How Shapewear is Silently Reshaping the Plus-Size Landscape

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In recent years, plus-size fashion has grown tremendously, offering a wider range of styles and sizes. Stores like Old Navy now offer up to a size 30, and many companies like Fashion Nova provide several of the same options in both straight and extended sizes. This positive development, however, masks a concerning trend–the rise of shapewear as a near-essential element for finding accessible, stylish and trendy clothing for fat individuals. While this abundance of “inclusive” shapewear options may seem like progress, hidden beneath its guise of everyday clothing is a deeper issue at play.

Because of beauty standards and social norms, shapewear is deeply interwoven into the fabric of the fashion industry. Foundation garments play a critical role in perpetuating the desire for thinness, creating the illusion of a smaller and more shapely body, and this pursuit of a desirable body fuels body dysmorphia and negative self-image. Although this pursuit of social acceptability is harmful to women and femmes of all body types, it is an even greater detriment to those existing in fat bodies, who are not only affected by a lack of clothing options but also are afflicted by the historical and fatphobic impact of shapewear, social media, and the fashion industry as a whole.

The Historical Context of Shapewear

Shapewear’s sphere of influence goes beyond Yitty, SKIMS, and Shapermint and can be traced back to the 1500s when corsets were initially v-shaped, shorter, and not tied tightly, as they were intended to be worn for breast support– not for waist cinching. However, as fashion trends shifted during the Victorian era, the promotion of “a flat front and bustle behind” and the hourglass figure led to longer, tighter-fitting foundation wear that accentuated and created the illusion of a smaller waistline.

As societal norms continued to promote thinness and hourglass shapes as body standards due to the rise of media and shifts in gender norms, women and femmes began to forgo corsets and opted for girdles as a more practical option, thus leading to the inception of brands such as Lycra in 1958 and Spanx at the turn of the 21st century.

Throughout the early 2000s and 2010s, shapewear became increasingly important in being used as a corrective tool to achieve the coveted skinny body. Although thin people utilized formation garments to perfect their physiques, fat women and femmes faced even more challenges and societal pressures to conform due to their size being deemed undesirable and problematic.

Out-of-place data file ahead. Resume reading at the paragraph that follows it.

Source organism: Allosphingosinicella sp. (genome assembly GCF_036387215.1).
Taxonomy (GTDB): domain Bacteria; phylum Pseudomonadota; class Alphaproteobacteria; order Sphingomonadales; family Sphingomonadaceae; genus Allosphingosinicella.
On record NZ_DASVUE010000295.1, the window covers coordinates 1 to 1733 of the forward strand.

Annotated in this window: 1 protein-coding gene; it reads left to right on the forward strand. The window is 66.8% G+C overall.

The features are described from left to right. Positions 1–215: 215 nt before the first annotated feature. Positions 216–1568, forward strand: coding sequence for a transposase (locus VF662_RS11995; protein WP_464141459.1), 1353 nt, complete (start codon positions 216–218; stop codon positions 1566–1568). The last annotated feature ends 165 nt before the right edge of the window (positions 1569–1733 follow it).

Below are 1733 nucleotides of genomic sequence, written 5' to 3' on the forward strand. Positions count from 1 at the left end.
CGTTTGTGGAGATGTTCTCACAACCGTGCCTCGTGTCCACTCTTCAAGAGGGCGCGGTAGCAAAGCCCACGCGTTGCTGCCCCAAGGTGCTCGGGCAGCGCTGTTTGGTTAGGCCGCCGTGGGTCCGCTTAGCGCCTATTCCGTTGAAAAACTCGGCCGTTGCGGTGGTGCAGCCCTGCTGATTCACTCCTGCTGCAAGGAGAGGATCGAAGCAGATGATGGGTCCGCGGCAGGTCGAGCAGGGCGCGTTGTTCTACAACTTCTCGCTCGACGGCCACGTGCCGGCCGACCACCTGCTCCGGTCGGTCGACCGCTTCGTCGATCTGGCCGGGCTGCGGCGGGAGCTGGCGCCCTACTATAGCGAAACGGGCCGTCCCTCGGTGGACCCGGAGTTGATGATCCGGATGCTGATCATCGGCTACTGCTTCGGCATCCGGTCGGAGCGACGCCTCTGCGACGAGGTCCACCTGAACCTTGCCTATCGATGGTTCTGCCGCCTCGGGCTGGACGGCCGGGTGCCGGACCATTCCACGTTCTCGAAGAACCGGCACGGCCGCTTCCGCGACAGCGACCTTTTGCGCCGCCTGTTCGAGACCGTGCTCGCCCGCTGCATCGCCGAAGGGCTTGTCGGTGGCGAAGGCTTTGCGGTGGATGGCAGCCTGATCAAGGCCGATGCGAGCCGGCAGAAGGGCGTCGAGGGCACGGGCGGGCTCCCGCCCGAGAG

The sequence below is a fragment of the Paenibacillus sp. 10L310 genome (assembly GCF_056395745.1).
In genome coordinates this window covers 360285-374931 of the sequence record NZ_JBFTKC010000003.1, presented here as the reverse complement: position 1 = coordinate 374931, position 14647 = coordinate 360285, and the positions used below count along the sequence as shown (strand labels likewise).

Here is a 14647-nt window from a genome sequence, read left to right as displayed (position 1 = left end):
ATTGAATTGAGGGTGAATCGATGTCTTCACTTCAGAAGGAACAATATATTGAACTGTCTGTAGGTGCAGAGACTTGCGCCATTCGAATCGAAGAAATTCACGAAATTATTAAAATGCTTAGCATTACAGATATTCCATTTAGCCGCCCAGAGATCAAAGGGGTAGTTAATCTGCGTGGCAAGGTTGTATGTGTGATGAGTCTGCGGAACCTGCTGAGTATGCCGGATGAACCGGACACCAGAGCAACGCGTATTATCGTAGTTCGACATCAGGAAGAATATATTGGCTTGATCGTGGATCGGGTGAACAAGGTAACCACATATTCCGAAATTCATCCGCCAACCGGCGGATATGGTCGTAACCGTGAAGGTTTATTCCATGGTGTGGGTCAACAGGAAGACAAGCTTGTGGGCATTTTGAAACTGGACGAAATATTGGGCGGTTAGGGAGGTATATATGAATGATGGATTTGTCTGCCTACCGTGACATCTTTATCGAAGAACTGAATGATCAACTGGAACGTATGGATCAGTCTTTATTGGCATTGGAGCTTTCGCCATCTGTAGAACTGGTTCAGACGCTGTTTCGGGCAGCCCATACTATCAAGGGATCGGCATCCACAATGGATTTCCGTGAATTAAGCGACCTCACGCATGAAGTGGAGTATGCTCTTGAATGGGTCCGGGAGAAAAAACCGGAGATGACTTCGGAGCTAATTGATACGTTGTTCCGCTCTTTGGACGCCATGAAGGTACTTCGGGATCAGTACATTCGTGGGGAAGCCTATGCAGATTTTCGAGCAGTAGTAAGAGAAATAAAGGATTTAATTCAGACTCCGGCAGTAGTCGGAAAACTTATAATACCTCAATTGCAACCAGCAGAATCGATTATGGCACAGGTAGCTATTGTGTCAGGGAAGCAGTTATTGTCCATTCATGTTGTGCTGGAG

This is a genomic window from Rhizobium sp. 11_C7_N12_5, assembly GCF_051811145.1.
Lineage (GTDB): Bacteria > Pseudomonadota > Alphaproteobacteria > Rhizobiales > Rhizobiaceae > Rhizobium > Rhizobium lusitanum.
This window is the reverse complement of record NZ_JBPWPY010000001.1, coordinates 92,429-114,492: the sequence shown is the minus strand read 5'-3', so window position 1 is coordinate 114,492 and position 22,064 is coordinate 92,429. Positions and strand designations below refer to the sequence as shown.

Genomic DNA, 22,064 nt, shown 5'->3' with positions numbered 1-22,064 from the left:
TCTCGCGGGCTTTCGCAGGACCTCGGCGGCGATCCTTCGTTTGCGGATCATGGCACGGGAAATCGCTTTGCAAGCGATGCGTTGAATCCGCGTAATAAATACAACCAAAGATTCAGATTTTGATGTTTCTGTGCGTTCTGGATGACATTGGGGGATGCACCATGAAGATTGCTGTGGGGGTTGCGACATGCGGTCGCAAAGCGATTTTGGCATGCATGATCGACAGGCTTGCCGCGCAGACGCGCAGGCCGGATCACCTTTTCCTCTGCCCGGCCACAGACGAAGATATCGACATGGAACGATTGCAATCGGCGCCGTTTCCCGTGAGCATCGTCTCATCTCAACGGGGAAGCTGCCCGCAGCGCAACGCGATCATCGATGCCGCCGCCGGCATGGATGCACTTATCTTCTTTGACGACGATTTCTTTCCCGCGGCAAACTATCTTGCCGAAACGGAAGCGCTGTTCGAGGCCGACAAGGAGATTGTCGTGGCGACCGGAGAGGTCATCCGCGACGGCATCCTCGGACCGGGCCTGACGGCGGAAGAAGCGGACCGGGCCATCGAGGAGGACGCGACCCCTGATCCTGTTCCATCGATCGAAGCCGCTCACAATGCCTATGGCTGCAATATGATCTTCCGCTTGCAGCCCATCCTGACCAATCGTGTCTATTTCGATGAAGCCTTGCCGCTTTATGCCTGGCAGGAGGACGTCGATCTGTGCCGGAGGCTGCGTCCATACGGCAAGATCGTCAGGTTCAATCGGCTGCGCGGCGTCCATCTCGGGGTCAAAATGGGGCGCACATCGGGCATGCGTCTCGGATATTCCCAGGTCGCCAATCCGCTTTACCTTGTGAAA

Content creator April Tillman reflects on her own experience during this time, saying she remembers how her family’s use of shapewear influenced hers. 

“In high school, I remember wearing [Spanx] religiously, and I would be sitting at my desk feeling the painful squeeze around my thighs, and around my waist– especially right under where your bra meets the top of the shapewear,” she says. “When I came home from school, the very first thing I would do was run to the bathroom and rip my Spanx off. Despite having welts all over my thighs and waist, that never stopped me because I got the results and compliments I wanted.”

During this time, the body positivity movement played a pivotal role in amplifying the challenges that fat people face, using the internet to inform the masses of fatphobia and disparities in health care, fashion, and other facets of everyday life. 

However, the shapewear epidemic prevailed by companies finding unique ways to reinvent their products by marketing themselves as more inclusive. In 2019, Kim Kardashian introduced SKIMS, a shapewear brand that “has focused on inclusive sizing from the beginning,” featuring a rare size range from XXS to 4X in various styles of undergarments and subsequently, the viral slip dress that has been duped by so many small, Amazon-based brands including Popilush.

SKIMS’ success gave rise to other size-inclusive foundation wear brands such as Lizzo’s Yitty, featuring plus-size friendly athleisure with built-in cinchers, fun colors, and patterns in relatively affordable prices, and even non-shapewear-based brands like Fashion Nova are now incorporating “snatched” technology into their garments.